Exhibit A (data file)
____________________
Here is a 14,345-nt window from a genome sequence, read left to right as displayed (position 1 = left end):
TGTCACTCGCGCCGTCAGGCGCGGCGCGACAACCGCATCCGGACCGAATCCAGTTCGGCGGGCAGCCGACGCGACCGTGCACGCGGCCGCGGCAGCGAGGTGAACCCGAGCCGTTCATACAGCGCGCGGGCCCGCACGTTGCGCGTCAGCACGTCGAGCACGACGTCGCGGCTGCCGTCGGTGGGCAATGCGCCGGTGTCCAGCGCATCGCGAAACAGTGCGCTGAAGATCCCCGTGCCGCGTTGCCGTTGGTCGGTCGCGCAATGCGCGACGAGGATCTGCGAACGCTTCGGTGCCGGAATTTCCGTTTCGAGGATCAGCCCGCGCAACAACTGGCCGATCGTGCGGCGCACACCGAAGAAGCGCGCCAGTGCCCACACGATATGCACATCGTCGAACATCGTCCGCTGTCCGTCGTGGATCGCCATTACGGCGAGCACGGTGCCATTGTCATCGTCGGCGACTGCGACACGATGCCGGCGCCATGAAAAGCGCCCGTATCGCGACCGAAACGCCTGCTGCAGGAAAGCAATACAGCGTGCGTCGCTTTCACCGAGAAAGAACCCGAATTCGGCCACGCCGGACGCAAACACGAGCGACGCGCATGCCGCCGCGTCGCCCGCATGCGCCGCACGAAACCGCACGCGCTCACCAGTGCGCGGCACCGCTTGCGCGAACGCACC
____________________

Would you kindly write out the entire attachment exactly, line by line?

Here is a 14,345-nt window from a genome sequence, read left to right as displayed (position 1 = left end):
TGTCACTCGCGCCGTCAGGCGCGGCGCGACAACCGCATCCGGACCGAATCCAGTTCGGCGGGCAGCCGACGCGACCGTGCACGCGGCCGCGGCAGCGAGGTGAACCCGAGCCGTTCATACAGCGCGCGGGCCCGCACGTTGCGCGTCAGCACGTCGAGCACGACGTCGCGGCTGCCGTCGGTGGGCAATGCGCCGGTGTCCAGCGCATCGCGAAACAGTGCGCTGAAGATCCCCGTGCCGCGTTGCCGTTGGTCGGTCGCGCAATGCGCGACGAGGATCTGCGAACGCTTCGGTGCCGGAATTTCCGTTTCGAGGATCAGCCCGCGCAACAACTGGCCGATCGTGCGGCGCACACCGAAGAAGCGCGCCAGTGCCCACACGATATGCACATCGTCGAACATCGTCCGCTGTCCGTCGTGGATCGCCATTACGGCGAGCACGGTGCCATTGTCATCGTCGGCGACTGCGACACGATGCCGGCGCCATGAAAAGCGCCCGTATCGCGACCGAAACGCCTGCTGCAGGAAAGCAATACAGCGTGCGTCGCTTTCACCGAGAAAGAACCCGAATTCGGCCACGCCGGACGCAAACACGAGCGACGCGCATGCCGCCGCGTCGCCCGCATGCGCCGCACGAAACCGCACGCGCTCACCAGTGCGCGGCACCGCTTGCGCGAACGCACC